Yesterday my daughter and I had the honor and privilege of attending the 90th birthday party of longtime activist Molly Klopot. The room at the Manhattan Community Church was filled with over 75 of her friends, some of which have known Molly for over 45 years. My daughter spent many hours working with Molly as a mentor in her WILPF New York City offices.
For those of you who don’t know her, first of all you should, and let me say she is the sweetest, yet toughest women I have ever met. At 90, she stands straight as an arrow, and fights the good fight every day of her life. Her t-shirt read “We Will Not Be Silent,” and Molly told everyone that she lives by that motto.
In the room were women who would inspire Rev. King, although they don’t appear on media outlets, or receive the vast amount of national attention that they all deserve. They are women of passion and convinction. Molly has been an active member of Women’s International League for Peace and Freedom or WILPF, which was founded in 1915 when women met in The Hague to protest against World War I, and suggest ways to end it. She is the New York local chapter president, and although legally blind, she doesn’t let that stop her for one second.
She worked alongside Archbishop Desmond Tutu, Daniel Ellsberg and Alice Slater on the Global Security and Peace Committee, part of the “We, The World” organization. Molly was one of the founding members of “Not In Our Name” or NION, which started at the outset of 2001 when the anti-war movement was just rising up out of the ashes to stop this country from yet another illegal invasion of a sovereign nation.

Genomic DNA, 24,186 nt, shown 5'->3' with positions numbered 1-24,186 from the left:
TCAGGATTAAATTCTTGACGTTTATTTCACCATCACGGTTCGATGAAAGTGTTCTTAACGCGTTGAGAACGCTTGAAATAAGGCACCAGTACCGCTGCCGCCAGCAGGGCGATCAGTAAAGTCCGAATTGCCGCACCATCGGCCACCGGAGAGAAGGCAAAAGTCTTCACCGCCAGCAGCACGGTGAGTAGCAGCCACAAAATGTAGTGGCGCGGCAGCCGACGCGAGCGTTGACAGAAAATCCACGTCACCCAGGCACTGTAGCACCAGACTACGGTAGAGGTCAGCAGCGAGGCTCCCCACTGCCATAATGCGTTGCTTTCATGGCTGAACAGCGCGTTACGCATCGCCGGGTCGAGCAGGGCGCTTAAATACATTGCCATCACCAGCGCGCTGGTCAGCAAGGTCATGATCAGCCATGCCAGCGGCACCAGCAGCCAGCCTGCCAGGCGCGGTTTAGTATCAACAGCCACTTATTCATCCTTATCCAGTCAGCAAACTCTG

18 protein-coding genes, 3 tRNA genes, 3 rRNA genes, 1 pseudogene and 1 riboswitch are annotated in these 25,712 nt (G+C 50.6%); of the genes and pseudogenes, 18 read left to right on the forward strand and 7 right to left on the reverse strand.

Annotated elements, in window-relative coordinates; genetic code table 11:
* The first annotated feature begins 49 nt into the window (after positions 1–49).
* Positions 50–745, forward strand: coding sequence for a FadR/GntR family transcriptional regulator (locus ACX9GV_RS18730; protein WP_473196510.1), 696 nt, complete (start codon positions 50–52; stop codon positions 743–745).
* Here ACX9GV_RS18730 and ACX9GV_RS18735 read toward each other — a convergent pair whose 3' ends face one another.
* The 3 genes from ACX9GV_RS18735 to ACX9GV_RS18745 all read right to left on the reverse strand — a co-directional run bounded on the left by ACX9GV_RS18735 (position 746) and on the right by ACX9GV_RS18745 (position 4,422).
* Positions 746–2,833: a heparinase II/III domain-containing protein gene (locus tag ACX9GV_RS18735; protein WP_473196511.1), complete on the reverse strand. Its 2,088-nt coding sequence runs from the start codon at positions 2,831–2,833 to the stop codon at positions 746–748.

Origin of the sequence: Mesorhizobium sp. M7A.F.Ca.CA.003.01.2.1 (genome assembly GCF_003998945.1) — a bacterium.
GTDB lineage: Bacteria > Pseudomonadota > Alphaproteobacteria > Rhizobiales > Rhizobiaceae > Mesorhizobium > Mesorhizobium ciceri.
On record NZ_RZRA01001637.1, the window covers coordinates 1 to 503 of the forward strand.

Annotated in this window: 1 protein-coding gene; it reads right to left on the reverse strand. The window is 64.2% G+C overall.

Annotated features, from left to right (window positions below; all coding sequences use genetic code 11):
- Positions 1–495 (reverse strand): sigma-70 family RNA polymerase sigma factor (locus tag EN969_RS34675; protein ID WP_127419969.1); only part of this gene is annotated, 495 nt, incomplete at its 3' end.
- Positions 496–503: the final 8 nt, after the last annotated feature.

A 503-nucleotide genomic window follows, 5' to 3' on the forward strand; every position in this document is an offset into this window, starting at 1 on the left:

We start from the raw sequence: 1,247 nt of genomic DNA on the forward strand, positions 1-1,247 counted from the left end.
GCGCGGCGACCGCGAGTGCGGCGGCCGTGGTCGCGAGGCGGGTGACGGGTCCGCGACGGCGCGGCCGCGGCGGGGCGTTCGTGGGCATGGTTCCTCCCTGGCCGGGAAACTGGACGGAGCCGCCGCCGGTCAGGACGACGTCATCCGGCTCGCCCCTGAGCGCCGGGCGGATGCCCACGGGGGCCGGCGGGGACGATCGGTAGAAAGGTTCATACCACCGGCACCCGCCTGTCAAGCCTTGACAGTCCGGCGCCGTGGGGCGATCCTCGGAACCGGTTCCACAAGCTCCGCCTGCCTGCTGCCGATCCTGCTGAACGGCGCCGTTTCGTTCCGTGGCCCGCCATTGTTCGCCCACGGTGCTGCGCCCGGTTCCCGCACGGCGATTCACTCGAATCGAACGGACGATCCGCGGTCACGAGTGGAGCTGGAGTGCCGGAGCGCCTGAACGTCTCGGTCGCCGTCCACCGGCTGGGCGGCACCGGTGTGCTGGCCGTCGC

She belongs to the Granny Peace Brigade, Grandmothers Against the War, and is on the streets demanding peace and justice. In this room filled with long-time activists, were Joan Wile, Joan Pleune, and Lillian Pollack, to name a few. These women have taken the lead to show the world how to live with peace and justice, but are not given the recognition that they deserve.
Joan Wile recently authored the book “Grandmothers Against the War: Getting Off Our Fannies and Standing Up for Peace,” which I would recommend to all. Lillian Pollack, who is 94 years old, wrote her own book “The Sweetest Dream: Love, Lies & Assassination.” Lillian recently accompanied me to a rowdy protest against military recruiters just 2 weeks ago. Joan Pleune, has been fighting against wars since the 1960’s, when she was part of the “freedom rides,” and her story can be found in the book “Freedom Riders: Struggle for Justice”. She wound up serving time for her exercising her first amendment rights.
These were just a few of the brave and courageous women I spent my Saturday afternoon with. They are awe inspiring. I do not need to read a book by Howard Zinn or Noam Chomsky. These are the people who have fought the good fight, and still are. We should honor all of them for giving us the freedom to keep going, to speak truth to power, and never be discouraged.
As Molly said: “I am just an average person, who was a part of history…” There is nothing average about Molly Klopot, or any of the other people in that room yesterday. Take notice of them, they have not put down their swords of righteousness yet! And I am right behind them.